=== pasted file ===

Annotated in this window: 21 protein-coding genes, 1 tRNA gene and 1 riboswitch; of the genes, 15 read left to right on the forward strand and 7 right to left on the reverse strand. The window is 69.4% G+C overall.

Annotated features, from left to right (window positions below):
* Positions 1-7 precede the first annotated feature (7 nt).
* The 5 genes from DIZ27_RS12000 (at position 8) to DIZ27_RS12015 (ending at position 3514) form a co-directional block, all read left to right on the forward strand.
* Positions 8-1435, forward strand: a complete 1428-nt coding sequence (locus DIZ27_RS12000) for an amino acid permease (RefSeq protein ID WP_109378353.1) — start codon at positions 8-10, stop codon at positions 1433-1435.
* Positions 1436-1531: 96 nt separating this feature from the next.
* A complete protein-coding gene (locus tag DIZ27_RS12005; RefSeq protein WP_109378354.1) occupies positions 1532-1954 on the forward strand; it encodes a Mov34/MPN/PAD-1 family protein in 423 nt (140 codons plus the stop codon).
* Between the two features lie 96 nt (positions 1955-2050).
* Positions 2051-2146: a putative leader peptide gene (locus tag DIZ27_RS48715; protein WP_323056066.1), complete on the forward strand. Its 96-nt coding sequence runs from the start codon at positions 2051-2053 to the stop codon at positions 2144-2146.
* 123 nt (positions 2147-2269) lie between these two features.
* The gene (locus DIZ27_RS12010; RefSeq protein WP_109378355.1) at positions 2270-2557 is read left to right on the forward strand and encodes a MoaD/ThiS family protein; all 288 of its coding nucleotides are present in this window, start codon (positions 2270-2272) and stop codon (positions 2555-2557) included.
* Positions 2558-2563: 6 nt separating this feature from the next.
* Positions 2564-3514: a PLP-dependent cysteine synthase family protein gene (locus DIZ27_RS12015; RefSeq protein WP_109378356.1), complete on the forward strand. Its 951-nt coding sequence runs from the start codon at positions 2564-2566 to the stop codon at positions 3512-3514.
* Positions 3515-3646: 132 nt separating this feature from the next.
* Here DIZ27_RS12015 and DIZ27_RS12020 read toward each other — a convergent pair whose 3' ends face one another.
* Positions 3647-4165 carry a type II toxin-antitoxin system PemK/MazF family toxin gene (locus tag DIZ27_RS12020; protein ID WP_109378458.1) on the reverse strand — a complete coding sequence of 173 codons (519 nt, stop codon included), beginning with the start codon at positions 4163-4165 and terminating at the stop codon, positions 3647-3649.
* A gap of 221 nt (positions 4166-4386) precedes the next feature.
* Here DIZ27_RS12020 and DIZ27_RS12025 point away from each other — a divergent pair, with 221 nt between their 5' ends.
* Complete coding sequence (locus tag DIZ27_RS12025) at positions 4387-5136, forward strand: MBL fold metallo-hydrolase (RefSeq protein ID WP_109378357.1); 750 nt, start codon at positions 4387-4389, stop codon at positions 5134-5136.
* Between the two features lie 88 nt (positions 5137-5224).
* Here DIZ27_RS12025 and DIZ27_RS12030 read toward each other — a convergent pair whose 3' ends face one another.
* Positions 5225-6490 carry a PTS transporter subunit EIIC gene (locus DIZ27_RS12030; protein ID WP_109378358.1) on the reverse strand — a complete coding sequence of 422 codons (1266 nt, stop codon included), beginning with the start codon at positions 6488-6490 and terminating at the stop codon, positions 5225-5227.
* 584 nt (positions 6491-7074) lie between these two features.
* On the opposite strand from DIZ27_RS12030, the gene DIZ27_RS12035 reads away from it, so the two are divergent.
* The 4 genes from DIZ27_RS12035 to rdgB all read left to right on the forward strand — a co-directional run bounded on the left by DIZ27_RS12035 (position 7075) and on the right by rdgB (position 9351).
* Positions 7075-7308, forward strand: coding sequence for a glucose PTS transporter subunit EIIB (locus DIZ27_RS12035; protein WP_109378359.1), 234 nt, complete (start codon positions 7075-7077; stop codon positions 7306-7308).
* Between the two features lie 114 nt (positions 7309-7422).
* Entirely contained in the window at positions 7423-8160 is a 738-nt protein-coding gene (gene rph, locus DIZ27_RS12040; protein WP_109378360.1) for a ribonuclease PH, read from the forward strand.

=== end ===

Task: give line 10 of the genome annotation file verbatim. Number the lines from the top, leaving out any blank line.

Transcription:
* 123 nt (positions 2147-2269) lie between these two features.